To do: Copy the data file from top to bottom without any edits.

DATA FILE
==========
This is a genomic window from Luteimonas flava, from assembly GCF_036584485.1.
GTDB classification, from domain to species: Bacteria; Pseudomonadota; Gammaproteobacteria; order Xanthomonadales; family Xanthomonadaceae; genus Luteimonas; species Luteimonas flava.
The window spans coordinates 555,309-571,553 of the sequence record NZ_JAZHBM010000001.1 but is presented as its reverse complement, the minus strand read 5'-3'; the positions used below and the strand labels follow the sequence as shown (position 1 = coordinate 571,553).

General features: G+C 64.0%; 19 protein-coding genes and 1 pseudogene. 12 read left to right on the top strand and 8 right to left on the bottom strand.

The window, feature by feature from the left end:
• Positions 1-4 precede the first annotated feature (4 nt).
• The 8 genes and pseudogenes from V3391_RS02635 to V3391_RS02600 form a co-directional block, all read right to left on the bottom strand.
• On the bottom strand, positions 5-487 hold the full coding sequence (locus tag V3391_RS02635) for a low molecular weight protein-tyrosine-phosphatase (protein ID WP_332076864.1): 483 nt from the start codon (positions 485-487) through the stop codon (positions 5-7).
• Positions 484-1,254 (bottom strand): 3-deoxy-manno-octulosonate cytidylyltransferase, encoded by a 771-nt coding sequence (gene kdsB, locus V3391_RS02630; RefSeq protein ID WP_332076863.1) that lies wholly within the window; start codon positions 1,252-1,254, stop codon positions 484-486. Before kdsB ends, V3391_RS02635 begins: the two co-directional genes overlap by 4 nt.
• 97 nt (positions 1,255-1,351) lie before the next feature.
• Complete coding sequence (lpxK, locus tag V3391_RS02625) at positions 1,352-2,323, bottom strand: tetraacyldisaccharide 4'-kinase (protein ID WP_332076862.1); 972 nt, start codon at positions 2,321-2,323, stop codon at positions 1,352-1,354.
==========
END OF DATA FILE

This is a genomic window from Luteimonas flava, from assembly GCF_036584485.1.
GTDB classification, from domain to species: Bacteria; Pseudomonadota; Gammaproteobacteria; order Xanthomonadales; family Xanthomonadaceae; genus Luteimonas; species Luteimonas flava.
The window spans coordinates 555,309-571,553 of the sequence record NZ_JAZHBM010000001.1 but is presented as its reverse complement, the minus strand read 5'-3'; the positions used below and the strand labels follow the sequence as shown (position 1 = coordinate 571,553).

General features: G+C 64.0%; 19 protein-coding genes and 1 pseudogene. 12 read left to right on the top strand and 8 right to left on the bottom strand.

The window, feature by feature from the left end:
• Positions 1-4 precede the first annotated feature (4 nt).
• The 8 genes and pseudogenes from V3391_RS02635 to V3391_RS02600 form a co-directional block, all read right to left on the bottom strand.
• On the bottom strand, positions 5-487 hold the full coding sequence (locus tag V3391_RS02635) for a low molecular weight protein-tyrosine-phosphatase (protein ID WP_332076864.1): 483 nt from the start codon (positions 485-487) through the stop codon (positions 5-7).
• Positions 484-1,254 (bottom strand): 3-deoxy-manno-octulosonate cytidylyltransferase, encoded by a 771-nt coding sequence (gene kdsB, locus V3391_RS02630; RefSeq protein ID WP_332076863.1) that lies wholly within the window; start codon positions 1,252-1,254, stop codon positions 484-486. Before kdsB ends, V3391_RS02635 begins: the two co-directional genes overlap by 4 nt.
• 97 nt (positions 1,255-1,351) lie before the next feature.
• Complete coding sequence (lpxK, locus tag V3391_RS02625) at positions 1,352-2,323, bottom strand: tetraacyldisaccharide 4'-kinase (protein ID WP_332076862.1); 972 nt, start codon at positions 2,321-2,323, stop codon at positions 1,352-1,354.